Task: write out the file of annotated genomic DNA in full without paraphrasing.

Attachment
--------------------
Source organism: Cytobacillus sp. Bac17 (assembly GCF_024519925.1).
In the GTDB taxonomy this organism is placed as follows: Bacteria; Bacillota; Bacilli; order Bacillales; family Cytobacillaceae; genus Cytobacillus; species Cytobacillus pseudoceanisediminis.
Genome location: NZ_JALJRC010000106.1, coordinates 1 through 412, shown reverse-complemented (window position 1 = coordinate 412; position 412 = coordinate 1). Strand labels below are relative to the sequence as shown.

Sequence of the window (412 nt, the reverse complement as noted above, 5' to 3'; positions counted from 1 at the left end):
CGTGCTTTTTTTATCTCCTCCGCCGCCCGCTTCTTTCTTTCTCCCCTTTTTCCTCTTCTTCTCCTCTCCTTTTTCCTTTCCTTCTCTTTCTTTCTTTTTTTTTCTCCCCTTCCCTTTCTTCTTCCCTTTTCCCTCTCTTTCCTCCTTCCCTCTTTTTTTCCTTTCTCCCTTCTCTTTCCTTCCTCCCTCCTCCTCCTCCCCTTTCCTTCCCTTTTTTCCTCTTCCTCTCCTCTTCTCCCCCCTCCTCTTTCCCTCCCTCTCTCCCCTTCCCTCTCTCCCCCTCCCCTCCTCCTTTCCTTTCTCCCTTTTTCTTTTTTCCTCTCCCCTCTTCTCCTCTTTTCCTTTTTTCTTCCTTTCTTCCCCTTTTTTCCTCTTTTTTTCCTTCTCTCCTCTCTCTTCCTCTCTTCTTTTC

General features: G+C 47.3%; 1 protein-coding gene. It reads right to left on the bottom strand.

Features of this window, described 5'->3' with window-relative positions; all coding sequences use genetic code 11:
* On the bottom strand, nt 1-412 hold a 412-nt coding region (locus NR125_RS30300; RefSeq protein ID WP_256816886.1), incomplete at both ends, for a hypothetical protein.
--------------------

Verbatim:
Source organism: Cytobacillus sp. Bac17 (assembly GCF_024519925.1).
In the GTDB taxonomy this organism is placed as follows: Bacteria; Bacillota; Bacilli; order Bacillales; family Cytobacillaceae; genus Cytobacillus; species Cytobacillus pseudoceanisediminis.
Genome location: NZ_JALJRC010000106.1, coordinates 1 through 412, shown reverse-complemented (window position 1 = coordinate 412; position 412 = coordinate 1). Strand labels below are relative to the sequence as shown.

Sequence of the window (412 nt, the reverse complement as noted above, 5' to 3'; positions counted from 1 at the left end):
CGTGCTTTTTTTATCTCCTCCGCCGCCCGCTTCTTTCTTTCTCCCCTTTTTCCTCTTCTTCTCCTCTCCTTTTTCCTTTCCTTCTCTTTCTTTCTTTTTTTTTCTCCCCTTCCCTTTCTTCTTCCCTTTTCCCTCTCTTTCCTCCTTCCCTCTTTTTTTCCTTTCTCCCTTCTCTTTCCTTCCTCCCTCCTCCTCCTCCCCTTTCCTTCCCTTTTTTCCTCTTCCTCTCCTCTTCTCCCCCCTCCTCTTTCCCTCCCTCTCTCCCCTTCCCTCTCTCCCCCTCCCCTCCTCCTTTCCTTTCTCCCTTTTTCTTTTTTCCTCTCCCCTCTTCTCCTCTTTTCCTTTTTTCTTCCTTTCTTCCCCTTTTTTCCTCTTTTTTTCCTTCTCTCCTCTCTCTTCCTCTCTTCTTTTC

General features: G+C 47.3%; 1 protein-coding gene. It reads right to left on the bottom strand.

Features of this window, described 5'->3' with window-relative positions; all coding sequences use genetic code 11:
* On the bottom strand, nt 1-412 hold a 412-nt coding region (locus NR125_RS30300; RefSeq protein ID WP_256816886.1), incomplete at both ends, for a hypothetical protein.